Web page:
Thanks to the reauthorization of the Children’s Health Insurance Program, states are now allowed to exchange data with the Social Security Administration, so certified birth certificates are no longer necessary. And the health reform law should make it easier for low-income families to meet requirements to apply and qualify for Medicaid, he says.
Daly was named an RWJF Community Health Leader in 2009 for his efforts to obtain health care for low-income and sick people in southwest Ohio. He is using the award, which carries a $125,000 prize, to advocate for policy changes to the Medicaid enrollment process—work that complements the grassroots Medicaid enrollment campaign that is now underway.
Among the highlights of his career is a project that made it possible for Medicaid applicants in his area to submit paperwork on evenings or weekends at their local libraries, where parking is free. He has also published a health care guide to help the uninsured figure out how to obtain care. And he helped found two coalitions that work to expand access to health care for low-income people.
Daly was inspired to pursue legal aid—instead of a more lucrative career in private practice—by his father, a hospital social worker for more than four decades. Daly’s father passed away in June, after which he heard from numerous colleagues who also worked with his father. “It feels like I’m at the other end of a bridge,” he says.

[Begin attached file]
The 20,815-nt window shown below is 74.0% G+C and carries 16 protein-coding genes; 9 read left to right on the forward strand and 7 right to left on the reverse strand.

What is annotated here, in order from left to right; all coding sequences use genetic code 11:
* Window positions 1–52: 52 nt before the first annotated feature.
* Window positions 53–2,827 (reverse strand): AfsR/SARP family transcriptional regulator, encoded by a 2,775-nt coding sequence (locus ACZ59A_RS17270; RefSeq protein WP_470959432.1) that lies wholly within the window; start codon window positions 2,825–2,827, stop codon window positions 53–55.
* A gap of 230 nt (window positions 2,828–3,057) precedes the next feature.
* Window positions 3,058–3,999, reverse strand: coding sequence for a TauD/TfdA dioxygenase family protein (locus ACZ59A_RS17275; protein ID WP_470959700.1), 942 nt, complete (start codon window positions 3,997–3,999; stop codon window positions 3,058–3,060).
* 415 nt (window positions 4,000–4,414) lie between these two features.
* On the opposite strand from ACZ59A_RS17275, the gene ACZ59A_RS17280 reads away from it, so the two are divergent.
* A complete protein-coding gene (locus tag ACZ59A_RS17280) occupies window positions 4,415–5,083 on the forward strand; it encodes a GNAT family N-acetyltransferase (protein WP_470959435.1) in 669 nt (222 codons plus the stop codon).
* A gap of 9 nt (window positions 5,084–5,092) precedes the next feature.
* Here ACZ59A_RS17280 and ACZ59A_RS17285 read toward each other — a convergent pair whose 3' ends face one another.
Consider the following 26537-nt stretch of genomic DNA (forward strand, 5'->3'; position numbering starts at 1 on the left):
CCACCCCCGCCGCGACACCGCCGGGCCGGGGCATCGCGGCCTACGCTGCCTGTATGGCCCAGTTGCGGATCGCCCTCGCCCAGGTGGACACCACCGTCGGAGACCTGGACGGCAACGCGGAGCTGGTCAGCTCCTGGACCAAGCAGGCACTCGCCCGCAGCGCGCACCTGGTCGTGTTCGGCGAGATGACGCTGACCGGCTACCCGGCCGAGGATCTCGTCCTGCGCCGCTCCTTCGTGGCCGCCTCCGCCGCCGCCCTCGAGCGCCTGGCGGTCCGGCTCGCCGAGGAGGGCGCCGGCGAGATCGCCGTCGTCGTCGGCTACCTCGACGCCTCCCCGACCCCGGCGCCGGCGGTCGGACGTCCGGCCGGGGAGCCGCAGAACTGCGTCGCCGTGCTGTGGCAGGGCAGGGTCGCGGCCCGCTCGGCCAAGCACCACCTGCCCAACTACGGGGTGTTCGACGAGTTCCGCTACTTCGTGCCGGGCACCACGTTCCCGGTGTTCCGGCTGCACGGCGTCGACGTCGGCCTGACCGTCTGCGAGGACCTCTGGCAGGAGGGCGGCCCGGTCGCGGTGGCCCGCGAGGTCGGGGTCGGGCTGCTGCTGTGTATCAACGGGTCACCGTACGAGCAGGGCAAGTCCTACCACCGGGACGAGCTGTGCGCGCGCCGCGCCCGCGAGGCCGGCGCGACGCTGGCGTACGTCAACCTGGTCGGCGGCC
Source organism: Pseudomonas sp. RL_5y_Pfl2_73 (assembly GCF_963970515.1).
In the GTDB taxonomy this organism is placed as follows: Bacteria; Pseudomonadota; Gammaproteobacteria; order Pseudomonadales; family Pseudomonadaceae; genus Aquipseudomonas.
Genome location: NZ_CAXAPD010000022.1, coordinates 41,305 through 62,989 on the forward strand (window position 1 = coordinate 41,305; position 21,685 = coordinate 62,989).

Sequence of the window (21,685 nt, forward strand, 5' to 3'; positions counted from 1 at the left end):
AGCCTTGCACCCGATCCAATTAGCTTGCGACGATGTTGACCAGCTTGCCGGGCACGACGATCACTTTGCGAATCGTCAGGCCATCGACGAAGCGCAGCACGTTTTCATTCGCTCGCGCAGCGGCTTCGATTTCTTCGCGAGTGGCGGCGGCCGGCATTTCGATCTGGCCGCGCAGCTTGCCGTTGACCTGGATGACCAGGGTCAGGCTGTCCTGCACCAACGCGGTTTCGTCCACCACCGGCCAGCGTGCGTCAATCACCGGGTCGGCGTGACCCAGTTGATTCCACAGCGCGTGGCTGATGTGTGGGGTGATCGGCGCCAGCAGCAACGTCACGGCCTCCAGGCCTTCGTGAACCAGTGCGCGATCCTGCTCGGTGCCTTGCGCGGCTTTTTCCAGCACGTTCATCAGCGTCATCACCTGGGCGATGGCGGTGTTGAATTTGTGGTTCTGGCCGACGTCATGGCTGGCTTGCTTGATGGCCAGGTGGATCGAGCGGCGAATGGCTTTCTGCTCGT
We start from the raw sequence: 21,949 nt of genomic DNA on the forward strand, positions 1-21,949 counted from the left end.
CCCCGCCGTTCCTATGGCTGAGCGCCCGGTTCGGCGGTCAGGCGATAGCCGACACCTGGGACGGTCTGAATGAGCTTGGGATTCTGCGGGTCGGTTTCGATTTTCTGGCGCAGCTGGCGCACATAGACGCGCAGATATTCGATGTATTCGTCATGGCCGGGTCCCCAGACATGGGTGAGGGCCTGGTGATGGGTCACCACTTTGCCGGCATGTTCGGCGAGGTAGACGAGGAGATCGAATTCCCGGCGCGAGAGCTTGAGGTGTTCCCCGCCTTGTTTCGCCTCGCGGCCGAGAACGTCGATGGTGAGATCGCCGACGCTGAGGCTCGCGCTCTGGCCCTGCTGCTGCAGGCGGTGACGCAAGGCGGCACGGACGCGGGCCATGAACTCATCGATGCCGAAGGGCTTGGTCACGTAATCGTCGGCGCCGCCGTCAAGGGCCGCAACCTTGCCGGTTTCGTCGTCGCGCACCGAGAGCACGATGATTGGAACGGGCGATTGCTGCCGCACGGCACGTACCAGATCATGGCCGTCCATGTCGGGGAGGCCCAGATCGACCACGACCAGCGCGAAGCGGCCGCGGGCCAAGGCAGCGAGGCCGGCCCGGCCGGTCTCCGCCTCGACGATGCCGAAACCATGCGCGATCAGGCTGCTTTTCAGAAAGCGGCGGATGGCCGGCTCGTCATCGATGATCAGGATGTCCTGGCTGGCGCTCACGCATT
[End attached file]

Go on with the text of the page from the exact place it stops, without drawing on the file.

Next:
The RWJF “Voices of Quality” video contest collected stories about how hospitals, clinics and others are using data that measure how health ...
RWJF Nurse Faculty Scholar Jennifer Bellot writes about losing her grandmother to complications from a medical error.
The What's Next Health series features leading thinkers and visionaries. Stanford social scientist & innovator BJ Fogg discusses his model f...
Outbreaks can advance quickly and through a wide variety of vectors. We have compiled a list of the top five strangest things that can sprea...
Abigail Saguy, author of What's Wrong with Fat?, talks about how obesity came to be understood as a public health crisis.
Outbreaks: Protecting Americans from Infectious Diseases assesses gaps in our health system that could severely limit our ability to effecti...
A look back through history reveals outbreaks so expansive—so deadly—that they essentially changed the course of history. Here are the five ...
We've declared this week "Outbreak Week" and we're using it as an opportunity to crystallize discussion among the public health community an...
NewPublicHealth’s “Outbreak Dream Team” of pop culture characters we’d want to respond to and cure a deadly epidemic. And maybe a dose of wh...
Hear from social scientist BJ Fogg, RWJF’s Entrepreneur-in-Residence Thomas Goetz, a team with a vision for creating a social epidemic of sa...
Outbreaks can spread faster than you think. But luckily the development of new digital tools and technologies to assist with documenting, tr...
The zombie pop culture craze penetrated deeper than many might have expected—even the U.S. Center for Disease Control and Prevention weighed...